(Editor’s note: Tyler Downs is in Tokyo and declining media requests during the Olympics to focus on training. Quotes in this story were compiled by USA Diving and are published with permission from USA Diving)
The sun was setting at Conner Prairie on the Fourth of July when the evening’s host began the proceedings by recognizing a teenager in the crowd: Tyler Downs, who had recently made the USA Olympic team in the men’s 3-meter springboard.
Downs, then 17, made quick work of accomplishing a lifelong dream of competing in the Olympics. But it took more than a decade of hard work to get there.
“It feels like I’ve been diving forever. It’s been 12 years,” said Downs, a Fishers resident who turned 18 this month. “Looking back at all the hard work to get here it makes it all the more special.”
Bonding with an idol
Originally from Ballwin, Mo., Downs established strong Indiana ties before moving to Fishers to train under John Wingfield, who has also trained, among other divers, Noblesville resident David Boudia, a four-time Olympic medalist. Downs defeated Boudia at last month’s Olympic Trails in Indianapolis to make the Olympic team.
Boudia is one of Downs’ diving heroes.
“It felt like it wasn’t real,” Downs said. “(After the competition) he gave me a hug, and I just started crying, I couldn’t hold it in. And I heard him start crying. He was like, ‘Congrats, you did it.’ It was an insane moment.”
Boudia will soon be Downs’ coach at Purdue University, where Downs is heading in the fall as a pre-chiropractic major. Boudia was hired as a full-time assistant coach for the Boilermakers on July 21 after serving as a volunteer coach for the last several years while he trained at his alma mater.
“I’m going to have him as a mentor,” Downs said. “It’s going to be an amazing opportunity, and I’m going to learn a lot from David.”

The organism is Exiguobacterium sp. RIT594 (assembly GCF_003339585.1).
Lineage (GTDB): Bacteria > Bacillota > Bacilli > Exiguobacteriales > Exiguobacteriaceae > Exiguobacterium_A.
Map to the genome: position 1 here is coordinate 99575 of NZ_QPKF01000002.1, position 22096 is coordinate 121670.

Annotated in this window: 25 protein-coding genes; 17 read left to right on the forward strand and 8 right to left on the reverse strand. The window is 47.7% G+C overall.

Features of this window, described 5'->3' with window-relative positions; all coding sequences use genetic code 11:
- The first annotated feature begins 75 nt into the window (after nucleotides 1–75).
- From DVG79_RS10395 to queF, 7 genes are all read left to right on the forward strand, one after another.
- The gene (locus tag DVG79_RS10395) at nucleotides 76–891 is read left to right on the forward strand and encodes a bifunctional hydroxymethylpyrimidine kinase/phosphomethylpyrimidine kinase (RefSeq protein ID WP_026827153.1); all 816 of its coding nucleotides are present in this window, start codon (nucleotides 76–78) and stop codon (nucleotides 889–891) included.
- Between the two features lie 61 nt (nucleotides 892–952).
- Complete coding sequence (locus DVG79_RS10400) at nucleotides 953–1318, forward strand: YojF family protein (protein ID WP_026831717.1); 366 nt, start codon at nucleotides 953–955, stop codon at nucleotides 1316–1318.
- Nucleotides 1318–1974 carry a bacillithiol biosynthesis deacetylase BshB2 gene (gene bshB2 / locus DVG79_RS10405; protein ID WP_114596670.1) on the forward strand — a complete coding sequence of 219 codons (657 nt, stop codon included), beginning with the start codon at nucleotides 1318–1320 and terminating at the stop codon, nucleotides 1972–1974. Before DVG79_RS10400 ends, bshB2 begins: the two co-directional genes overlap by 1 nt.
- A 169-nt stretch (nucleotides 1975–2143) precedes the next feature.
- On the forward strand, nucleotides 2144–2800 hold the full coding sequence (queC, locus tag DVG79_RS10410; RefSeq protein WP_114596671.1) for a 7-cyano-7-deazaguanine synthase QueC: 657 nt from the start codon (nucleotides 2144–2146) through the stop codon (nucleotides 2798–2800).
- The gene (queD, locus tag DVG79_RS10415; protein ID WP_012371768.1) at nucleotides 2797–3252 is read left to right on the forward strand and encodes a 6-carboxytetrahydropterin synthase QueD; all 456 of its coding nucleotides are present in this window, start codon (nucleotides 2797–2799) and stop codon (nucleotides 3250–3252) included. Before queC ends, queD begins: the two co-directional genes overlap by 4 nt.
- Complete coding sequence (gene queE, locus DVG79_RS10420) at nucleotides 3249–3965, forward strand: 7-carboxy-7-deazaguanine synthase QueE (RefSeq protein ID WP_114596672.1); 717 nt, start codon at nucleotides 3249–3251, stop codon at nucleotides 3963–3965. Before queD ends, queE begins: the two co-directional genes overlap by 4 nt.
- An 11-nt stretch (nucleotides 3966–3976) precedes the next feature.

Boudia also was impressed with the teenaged Downs.
“Tyler performed brilliantly through a high-pressured event, the Olympic Trials, to earn his first bid to the Olympic Games. He showed mental toughness and grit,” Boudia said. “This is just the start for him if he is able to stay grounded and humble with such high success at such a young age.”
Keeping a clear focus, a clear head
Downs is now in Tokyo waiting for his competition, set for Aug. 2 and 3 – the reward for a lifetime’s worth of training, distilled into a handful of dives in less than 48 hours. But Downs is not frazzled. Elite divers spend many hours on mental training in addition to physical training.
Downs takes the same calm approach to every meet, regardless of the stage.
“I’m just taking (the Olympics) as every other meet that I have done, with no expectations,” Downs said. “I’ve made it to the Olympic Games. I’ve done all that work and now I’m just going to enjoy it and do my best.”
Downs applied the same even-keeled approach at the Olympic Trials.
“With all the mental training that I’ve done, to stay self-motivated and have so much composure really helps (my diving). It also helps with my schoolwork for high school,” Downs said.
Downs took on-line classes in Fishers while he trained for diving. He graduated from his on-line curriculum in the spring of 2021.
“It was just me and my laptop and doing all of this homework,” he said.
Downs is done with his homework; now the Olympic competition awaits.
Men’s 3-meter springboard preview
Tyler Downs’ event — the men’s 3-meter springboard — is set for Aug. 2 and 3. The finals will be at 2 a.m. Eastern time Aug. 3 and can be livestreamed at nbcolympics.com/schedule/sport/diving. It will likely be aired during network primetime coverage on those evenings.
The other American competing with Downs in the 3-meter springboard is another diver with Hoosier ties: Andrew Capobianco. The Mineola, N.Y., native is a seven-time All-American at Indiana University, where he completed his redshirt junior season in 2021 as the Big Ten Diver of the Year. Capobianco also will compete with IU alum Michael Hixon in the men’s synchronized springboard final on July 28.
International divers expected to challenge for a medal include China’s Xie Siyi, a four-time World Championship gold medalist, and Great Britain’s Jack Laugher, the 2016 Olympics silver medalist, and Germany’s Patrick Hausding, the 2016 bronze medalist.
Historically, Team USA has dominated the 3-meter springboard, winning 37 medals in the event’s history (15 gold, 10 silver, 12 bronze), 24 more medals than second-place China. But the Chinese have won five of the last six gold medals, and it has been a quarter century since America’s last medal in the event. Mark Lenzi won bronze in 1996.